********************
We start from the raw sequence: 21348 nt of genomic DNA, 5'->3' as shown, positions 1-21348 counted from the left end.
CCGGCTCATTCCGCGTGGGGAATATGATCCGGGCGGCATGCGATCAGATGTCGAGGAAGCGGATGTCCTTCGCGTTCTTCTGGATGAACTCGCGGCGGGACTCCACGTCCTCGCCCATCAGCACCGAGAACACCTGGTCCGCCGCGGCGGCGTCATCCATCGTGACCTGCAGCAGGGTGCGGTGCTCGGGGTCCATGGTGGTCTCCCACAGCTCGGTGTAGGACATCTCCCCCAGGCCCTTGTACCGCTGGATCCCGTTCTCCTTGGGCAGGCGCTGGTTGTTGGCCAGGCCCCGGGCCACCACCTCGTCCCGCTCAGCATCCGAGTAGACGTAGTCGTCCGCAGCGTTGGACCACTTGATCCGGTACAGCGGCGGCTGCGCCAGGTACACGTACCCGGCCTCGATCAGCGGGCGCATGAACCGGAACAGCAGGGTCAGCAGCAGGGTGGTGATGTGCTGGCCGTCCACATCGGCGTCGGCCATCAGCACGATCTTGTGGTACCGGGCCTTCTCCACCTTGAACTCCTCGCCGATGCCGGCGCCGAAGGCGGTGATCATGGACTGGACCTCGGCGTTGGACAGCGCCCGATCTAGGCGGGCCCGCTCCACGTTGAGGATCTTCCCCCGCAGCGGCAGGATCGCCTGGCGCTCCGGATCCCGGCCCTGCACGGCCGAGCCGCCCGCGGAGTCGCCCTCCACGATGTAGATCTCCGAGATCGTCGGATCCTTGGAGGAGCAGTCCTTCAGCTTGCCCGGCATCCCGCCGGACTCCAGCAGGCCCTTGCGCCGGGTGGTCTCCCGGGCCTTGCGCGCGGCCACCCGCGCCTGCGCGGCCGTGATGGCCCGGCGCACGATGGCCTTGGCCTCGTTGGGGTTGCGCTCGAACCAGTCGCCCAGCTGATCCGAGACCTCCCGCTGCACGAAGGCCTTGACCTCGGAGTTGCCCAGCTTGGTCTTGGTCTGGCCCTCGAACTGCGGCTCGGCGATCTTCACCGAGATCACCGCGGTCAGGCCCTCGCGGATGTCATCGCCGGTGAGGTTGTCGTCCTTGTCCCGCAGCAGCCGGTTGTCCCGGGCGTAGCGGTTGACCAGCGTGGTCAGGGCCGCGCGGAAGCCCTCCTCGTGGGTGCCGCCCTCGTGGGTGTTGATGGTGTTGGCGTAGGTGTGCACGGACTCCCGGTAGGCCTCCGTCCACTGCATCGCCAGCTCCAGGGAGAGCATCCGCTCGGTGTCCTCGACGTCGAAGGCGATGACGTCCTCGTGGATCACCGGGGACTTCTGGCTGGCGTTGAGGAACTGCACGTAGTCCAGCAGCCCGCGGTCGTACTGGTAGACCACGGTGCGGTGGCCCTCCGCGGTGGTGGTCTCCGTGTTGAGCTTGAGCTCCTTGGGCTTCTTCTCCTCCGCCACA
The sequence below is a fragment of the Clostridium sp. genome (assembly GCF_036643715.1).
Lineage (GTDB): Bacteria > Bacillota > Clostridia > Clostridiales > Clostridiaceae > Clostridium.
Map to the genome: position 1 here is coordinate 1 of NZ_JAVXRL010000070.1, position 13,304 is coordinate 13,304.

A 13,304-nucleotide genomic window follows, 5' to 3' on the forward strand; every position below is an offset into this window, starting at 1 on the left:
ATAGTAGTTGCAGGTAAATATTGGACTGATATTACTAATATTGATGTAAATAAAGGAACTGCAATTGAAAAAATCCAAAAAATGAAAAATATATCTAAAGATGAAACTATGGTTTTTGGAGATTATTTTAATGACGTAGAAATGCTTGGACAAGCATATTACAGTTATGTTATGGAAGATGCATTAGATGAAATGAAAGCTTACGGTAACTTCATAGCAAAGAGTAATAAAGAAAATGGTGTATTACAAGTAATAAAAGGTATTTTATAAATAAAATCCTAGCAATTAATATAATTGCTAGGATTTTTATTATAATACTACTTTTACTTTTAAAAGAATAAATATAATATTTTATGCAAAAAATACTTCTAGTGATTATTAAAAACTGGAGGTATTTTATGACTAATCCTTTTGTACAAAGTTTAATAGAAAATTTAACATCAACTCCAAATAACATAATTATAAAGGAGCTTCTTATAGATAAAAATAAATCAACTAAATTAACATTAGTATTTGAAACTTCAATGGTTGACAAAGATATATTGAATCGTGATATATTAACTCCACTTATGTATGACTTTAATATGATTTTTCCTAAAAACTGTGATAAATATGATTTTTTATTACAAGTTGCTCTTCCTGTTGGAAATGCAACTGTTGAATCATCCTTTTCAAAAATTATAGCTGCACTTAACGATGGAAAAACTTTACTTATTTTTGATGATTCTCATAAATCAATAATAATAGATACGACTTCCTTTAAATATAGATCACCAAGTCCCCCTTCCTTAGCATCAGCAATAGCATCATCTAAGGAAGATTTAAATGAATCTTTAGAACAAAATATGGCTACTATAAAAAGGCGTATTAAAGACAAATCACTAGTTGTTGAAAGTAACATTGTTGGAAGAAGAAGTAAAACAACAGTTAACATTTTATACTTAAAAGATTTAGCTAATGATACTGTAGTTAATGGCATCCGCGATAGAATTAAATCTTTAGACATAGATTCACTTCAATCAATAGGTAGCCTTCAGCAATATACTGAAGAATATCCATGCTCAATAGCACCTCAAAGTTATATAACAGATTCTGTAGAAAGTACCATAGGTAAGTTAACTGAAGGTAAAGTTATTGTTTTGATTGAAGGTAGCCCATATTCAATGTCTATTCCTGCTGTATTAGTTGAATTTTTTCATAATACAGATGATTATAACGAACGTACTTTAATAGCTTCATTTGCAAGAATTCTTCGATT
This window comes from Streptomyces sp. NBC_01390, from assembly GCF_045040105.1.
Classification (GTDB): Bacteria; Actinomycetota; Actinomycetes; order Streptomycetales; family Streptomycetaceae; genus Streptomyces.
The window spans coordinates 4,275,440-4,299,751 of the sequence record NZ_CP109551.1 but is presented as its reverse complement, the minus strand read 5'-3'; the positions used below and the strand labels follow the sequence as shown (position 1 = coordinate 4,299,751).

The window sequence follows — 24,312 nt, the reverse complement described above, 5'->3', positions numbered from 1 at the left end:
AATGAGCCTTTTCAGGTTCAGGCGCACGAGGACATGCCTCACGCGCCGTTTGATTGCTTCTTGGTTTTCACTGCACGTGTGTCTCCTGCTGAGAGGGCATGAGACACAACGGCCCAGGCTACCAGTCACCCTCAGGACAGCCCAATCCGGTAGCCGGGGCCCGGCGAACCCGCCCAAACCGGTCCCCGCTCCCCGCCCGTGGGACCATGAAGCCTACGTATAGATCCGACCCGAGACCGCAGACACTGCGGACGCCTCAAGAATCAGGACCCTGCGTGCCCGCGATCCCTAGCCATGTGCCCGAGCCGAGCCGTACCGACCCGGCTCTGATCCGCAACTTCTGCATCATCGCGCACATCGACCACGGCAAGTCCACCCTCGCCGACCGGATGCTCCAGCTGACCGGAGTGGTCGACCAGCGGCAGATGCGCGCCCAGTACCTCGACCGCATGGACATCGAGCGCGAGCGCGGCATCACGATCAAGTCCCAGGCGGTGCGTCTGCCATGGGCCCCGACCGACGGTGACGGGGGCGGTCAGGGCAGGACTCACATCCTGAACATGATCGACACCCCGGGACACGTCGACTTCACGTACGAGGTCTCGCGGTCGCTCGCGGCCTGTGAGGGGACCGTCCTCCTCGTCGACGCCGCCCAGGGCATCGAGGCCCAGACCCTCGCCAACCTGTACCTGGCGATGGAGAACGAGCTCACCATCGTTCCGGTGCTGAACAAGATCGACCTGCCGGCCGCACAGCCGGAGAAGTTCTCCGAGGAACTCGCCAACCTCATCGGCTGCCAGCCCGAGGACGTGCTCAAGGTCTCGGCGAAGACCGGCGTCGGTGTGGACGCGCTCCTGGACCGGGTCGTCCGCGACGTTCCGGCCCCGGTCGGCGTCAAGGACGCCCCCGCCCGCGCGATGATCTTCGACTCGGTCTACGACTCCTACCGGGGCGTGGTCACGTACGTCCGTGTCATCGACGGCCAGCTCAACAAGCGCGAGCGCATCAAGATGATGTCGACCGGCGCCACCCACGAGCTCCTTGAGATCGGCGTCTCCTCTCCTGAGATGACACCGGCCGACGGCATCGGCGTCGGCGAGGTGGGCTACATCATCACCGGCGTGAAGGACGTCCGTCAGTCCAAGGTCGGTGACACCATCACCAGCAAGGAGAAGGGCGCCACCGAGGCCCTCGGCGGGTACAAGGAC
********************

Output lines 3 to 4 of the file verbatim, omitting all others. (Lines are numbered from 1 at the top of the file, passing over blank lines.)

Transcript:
The sequence below is a fragment of the Clostridium sp. genome (assembly GCF_036643715.1).
Lineage (GTDB): Bacteria > Bacillota > Clostridia > Clostridiales > Clostridiaceae > Clostridium.